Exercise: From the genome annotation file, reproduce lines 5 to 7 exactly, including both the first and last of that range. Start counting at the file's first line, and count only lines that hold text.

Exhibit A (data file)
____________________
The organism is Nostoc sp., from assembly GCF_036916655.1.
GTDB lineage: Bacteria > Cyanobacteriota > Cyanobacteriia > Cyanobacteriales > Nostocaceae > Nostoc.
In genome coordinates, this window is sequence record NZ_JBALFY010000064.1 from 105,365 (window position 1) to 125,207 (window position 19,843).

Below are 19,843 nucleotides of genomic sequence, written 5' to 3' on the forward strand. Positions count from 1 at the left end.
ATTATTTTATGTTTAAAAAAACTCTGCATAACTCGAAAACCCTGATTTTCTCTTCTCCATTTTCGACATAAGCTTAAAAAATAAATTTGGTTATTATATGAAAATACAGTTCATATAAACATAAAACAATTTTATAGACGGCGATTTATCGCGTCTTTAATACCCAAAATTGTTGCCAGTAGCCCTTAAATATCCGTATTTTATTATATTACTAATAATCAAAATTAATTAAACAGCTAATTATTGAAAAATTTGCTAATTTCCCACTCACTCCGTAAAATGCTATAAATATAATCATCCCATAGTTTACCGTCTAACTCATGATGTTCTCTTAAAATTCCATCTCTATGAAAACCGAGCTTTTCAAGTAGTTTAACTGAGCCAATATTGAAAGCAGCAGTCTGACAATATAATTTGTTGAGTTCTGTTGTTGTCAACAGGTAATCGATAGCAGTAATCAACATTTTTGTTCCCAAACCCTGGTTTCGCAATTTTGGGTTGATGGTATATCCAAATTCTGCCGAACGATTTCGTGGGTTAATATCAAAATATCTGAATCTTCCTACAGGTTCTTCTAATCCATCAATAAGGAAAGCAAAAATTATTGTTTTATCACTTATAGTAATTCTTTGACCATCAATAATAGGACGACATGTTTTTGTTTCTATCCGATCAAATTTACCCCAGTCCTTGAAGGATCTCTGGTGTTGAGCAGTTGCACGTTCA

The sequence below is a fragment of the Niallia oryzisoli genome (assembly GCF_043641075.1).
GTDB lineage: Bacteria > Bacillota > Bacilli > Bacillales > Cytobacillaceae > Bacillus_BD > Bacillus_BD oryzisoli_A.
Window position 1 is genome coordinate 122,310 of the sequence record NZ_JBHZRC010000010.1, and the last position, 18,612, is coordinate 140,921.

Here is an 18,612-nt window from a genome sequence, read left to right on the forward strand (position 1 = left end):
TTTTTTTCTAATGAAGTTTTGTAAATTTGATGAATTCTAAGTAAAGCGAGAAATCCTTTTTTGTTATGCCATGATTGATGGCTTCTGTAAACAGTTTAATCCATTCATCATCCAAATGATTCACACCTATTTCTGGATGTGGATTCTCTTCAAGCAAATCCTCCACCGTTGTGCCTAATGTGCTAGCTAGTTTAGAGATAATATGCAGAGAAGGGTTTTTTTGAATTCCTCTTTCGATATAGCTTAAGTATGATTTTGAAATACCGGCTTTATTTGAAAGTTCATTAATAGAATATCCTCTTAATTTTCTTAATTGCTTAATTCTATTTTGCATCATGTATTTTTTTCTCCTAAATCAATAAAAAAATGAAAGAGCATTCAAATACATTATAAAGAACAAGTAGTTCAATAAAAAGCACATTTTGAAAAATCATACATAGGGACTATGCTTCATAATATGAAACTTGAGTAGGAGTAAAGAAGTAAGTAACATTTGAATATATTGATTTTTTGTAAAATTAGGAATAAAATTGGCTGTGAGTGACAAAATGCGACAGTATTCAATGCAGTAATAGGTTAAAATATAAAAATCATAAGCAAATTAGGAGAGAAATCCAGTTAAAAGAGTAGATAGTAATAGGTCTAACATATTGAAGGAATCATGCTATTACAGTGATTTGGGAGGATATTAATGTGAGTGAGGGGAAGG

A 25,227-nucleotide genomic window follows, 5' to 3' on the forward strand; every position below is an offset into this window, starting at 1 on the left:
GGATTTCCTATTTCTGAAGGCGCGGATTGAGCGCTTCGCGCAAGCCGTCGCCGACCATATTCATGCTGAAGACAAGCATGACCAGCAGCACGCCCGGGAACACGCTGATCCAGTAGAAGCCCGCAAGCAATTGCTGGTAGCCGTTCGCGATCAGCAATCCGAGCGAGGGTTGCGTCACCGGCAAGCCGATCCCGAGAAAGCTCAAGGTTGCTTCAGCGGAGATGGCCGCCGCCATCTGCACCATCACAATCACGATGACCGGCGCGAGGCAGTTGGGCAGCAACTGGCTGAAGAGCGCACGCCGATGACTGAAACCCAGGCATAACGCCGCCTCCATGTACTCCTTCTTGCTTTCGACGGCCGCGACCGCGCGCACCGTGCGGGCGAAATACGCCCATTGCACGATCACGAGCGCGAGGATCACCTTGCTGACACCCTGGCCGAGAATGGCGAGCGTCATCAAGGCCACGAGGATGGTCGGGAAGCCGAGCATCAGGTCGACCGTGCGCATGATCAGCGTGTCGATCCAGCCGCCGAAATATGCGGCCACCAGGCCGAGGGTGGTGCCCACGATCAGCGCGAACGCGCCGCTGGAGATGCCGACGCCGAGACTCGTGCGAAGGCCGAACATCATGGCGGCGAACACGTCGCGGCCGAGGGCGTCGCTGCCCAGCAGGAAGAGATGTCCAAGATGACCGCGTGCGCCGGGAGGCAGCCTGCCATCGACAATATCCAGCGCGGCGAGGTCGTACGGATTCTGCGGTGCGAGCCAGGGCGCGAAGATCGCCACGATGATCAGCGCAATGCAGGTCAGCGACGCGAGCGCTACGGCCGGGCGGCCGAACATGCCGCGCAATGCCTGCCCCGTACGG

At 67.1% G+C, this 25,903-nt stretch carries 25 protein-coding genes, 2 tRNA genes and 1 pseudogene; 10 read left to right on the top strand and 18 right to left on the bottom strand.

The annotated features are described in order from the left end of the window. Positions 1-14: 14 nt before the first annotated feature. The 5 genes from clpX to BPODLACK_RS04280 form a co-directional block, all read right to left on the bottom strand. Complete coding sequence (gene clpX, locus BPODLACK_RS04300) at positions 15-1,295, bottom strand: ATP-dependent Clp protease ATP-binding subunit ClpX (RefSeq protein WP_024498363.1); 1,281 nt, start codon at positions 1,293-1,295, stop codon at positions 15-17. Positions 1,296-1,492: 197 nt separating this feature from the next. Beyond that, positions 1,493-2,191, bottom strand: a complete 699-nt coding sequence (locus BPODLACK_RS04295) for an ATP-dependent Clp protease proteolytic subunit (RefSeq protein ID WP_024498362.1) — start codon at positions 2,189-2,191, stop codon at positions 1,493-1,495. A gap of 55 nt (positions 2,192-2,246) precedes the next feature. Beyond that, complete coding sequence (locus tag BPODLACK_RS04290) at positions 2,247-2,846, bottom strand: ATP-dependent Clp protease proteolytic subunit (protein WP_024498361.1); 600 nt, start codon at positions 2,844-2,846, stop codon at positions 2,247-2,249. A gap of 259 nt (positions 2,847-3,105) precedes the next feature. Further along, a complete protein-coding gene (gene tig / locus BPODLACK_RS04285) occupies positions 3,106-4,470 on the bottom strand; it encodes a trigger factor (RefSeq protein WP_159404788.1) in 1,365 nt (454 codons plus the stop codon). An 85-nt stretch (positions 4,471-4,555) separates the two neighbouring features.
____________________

ATTATTTTATGTTTAAAAAAACTCTGCATAACTCGAAAACCCTGATTTTCTCTTCTCCATTTTCGACATAAGCTTAAAAAATAAATTTGGTTATTATATGAAAATACAGTTCATATAAACATAAAACAATTTTATAGACGGCGATTTATCGCGTCTTTAATACCCAAAATTGTTGCCAGTAGCCCTTAAATATCCGTATTTTATTATATTACTAATAATCAAAATTAATTAAACAGCTAATTATTGAAAAATTTGCTAATTTCCCACTCACTCCGTAAAATGCTATAAATATAATCATCCCATAGTTTACCGTCTAACTCATGATGTTCTCTTAAAATTCCATCTCTATGAAAACCGAGCTTTTCAAGTAGTTTAACTGAGCCAATATTGAAAGCAGCAGTCTGACAATATAATTTGTTGAGTTCTGTTGTTGTCAACAGGTAATCGATAGCAGTAATCAACATTTTTGTTCCCAAACCCTGGTTTCGCAATTTTGGGTTGATGGTATATCCAAATTCTGCCGAACGATTTCGTGGGTTAATATCAAAATATCTGAATCTTCCTACAGGTTCTTCTAATCCATCAATAAGGAAAGCAAAAATTATTGTTTTATCACTTATAGTAATTCTTTGACCATCAATAATAGGACGACATGTTTTTGTTTCTATCCGATCAAATTTACCCCAGTCCTTGAAGGATCTCTGGTGTTGAGCAGTTGCACGTTCA

The sequence below is a fragment of the Niallia oryzisoli genome (assembly GCF_043641075.1).
GTDB lineage: Bacteria > Bacillota > Bacilli > Bacillales > Cytobacillaceae > Bacillus_BD > Bacillus_BD oryzisoli_A.